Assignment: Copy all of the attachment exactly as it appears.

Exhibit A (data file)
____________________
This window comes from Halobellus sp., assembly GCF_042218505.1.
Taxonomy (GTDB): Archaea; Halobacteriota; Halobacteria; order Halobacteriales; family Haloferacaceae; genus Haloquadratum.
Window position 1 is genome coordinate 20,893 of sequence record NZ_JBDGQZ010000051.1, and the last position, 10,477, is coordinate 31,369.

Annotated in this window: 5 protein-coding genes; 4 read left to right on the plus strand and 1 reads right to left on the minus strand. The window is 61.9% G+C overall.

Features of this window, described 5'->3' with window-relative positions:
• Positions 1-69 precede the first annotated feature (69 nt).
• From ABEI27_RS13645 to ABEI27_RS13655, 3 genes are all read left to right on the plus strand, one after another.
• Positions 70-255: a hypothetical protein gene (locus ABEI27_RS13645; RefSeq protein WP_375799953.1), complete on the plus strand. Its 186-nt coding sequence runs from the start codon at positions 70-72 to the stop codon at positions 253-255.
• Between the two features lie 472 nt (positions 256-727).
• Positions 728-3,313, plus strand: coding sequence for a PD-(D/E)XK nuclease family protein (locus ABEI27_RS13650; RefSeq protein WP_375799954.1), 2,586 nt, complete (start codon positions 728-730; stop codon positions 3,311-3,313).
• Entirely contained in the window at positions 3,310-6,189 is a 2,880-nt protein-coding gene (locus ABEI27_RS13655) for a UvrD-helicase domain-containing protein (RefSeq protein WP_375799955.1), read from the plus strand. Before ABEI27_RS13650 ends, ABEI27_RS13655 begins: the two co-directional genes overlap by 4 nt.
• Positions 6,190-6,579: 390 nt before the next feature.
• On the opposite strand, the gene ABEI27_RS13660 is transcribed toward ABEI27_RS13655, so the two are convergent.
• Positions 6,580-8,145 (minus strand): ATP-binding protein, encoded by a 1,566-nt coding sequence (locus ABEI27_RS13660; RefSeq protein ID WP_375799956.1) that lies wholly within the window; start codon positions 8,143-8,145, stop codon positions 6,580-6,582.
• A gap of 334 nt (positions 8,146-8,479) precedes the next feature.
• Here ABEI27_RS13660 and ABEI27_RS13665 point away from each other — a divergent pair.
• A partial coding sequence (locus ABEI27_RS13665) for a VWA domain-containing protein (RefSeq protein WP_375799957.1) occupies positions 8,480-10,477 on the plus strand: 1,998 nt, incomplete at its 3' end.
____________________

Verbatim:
This window comes from Halobellus sp., assembly GCF_042218505.1.
Taxonomy (GTDB): Archaea; Halobacteriota; Halobacteria; order Halobacteriales; family Haloferacaceae; genus Haloquadratum.
Window position 1 is genome coordinate 20,893 of sequence record NZ_JBDGQZ010000051.1, and the last position, 10,477, is coordinate 31,369.

Annotated in this window: 5 protein-coding genes; 4 read left to right on the plus strand and 1 reads right to left on the minus strand. The window is 61.9% G+C overall.

Features of this window, described 5'->3' with window-relative positions:
• Positions 1-69 precede the first annotated feature (69 nt).
• From ABEI27_RS13645 to ABEI27_RS13655, 3 genes are all read left to right on the plus strand, one after another.
• Positions 70-255: a hypothetical protein gene (locus ABEI27_RS13645; RefSeq protein WP_375799953.1), complete on the plus strand. Its 186-nt coding sequence runs from the start codon at positions 70-72 to the stop codon at positions 253-255.
• Between the two features lie 472 nt (positions 256-727).
• Positions 728-3,313, plus strand: coding sequence for a PD-(D/E)XK nuclease family protein (locus ABEI27_RS13650; RefSeq protein WP_375799954.1), 2,586 nt, complete (start codon positions 728-730; stop codon positions 3,311-3,313).
• Entirely contained in the window at positions 3,310-6,189 is a 2,880-nt protein-coding gene (locus ABEI27_RS13655) for a UvrD-helicase domain-containing protein (RefSeq protein WP_375799955.1), read from the plus strand. Before ABEI27_RS13650 ends, ABEI27_RS13655 begins: the two co-directional genes overlap by 4 nt.
• Positions 6,190-6,579: 390 nt before the next feature.
• On the opposite strand, the gene ABEI27_RS13660 is transcribed toward ABEI27_RS13655, so the two are convergent.
• Positions 6,580-8,145 (minus strand): ATP-binding protein, encoded by a 1,566-nt coding sequence (locus ABEI27_RS13660; RefSeq protein ID WP_375799956.1) that lies wholly within the window; start codon positions 8,143-8,145, stop codon positions 6,580-6,582.
• A gap of 334 nt (positions 8,146-8,479) precedes the next feature.
• Here ABEI27_RS13660 and ABEI27_RS13665 point away from each other — a divergent pair.
• A partial coding sequence (locus ABEI27_RS13665) for a VWA domain-containing protein (RefSeq protein WP_375799957.1) occupies positions 8,480-10,477 on the plus strand: 1,998 nt, incomplete at its 3' end.